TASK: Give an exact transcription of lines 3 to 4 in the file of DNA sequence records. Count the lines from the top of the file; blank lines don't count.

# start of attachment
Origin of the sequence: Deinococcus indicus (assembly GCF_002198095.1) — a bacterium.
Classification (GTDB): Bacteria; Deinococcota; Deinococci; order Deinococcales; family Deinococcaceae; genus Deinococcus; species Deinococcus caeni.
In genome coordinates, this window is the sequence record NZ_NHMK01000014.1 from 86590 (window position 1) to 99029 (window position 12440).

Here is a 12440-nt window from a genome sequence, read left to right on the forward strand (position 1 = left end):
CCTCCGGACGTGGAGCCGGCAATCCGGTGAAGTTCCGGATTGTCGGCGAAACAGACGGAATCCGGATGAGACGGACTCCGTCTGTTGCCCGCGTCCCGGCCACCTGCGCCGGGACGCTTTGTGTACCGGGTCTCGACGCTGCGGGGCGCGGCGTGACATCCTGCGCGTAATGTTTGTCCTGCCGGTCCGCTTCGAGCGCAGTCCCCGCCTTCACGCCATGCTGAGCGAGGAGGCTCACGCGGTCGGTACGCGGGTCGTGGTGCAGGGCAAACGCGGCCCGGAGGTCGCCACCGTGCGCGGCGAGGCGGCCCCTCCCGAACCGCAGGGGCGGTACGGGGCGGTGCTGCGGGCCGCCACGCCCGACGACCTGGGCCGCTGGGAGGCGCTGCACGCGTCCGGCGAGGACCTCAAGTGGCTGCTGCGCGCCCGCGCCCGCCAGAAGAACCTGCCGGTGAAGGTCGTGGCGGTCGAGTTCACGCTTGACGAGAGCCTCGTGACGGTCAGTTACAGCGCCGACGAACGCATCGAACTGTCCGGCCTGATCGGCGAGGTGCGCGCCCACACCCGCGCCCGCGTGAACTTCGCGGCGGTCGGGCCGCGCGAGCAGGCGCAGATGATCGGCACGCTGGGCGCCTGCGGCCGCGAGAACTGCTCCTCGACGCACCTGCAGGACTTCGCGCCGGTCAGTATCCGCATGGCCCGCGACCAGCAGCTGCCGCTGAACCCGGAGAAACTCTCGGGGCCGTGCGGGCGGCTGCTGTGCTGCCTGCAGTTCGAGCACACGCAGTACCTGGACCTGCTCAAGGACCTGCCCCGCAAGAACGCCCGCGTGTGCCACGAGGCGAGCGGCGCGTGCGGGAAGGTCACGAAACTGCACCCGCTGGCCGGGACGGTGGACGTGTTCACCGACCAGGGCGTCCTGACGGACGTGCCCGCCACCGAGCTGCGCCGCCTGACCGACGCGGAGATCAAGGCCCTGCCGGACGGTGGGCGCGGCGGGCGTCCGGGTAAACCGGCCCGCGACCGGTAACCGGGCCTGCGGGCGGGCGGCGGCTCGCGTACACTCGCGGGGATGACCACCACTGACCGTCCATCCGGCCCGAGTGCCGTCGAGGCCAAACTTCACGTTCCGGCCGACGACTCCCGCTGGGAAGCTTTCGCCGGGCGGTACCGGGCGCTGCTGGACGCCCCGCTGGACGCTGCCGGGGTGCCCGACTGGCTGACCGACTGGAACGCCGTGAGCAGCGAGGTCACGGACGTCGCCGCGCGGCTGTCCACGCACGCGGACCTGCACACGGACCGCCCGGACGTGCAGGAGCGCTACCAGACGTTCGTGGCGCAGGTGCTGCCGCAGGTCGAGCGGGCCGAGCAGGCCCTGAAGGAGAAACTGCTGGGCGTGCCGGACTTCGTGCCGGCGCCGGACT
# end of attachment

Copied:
In genome coordinates, this window is the sequence record NZ_NHMK01000014.1 from 86590 (window position 1) to 99029 (window position 12440).

Here is a 12440-nt window from a genome sequence, read left to right on the forward strand (position 1 = left end):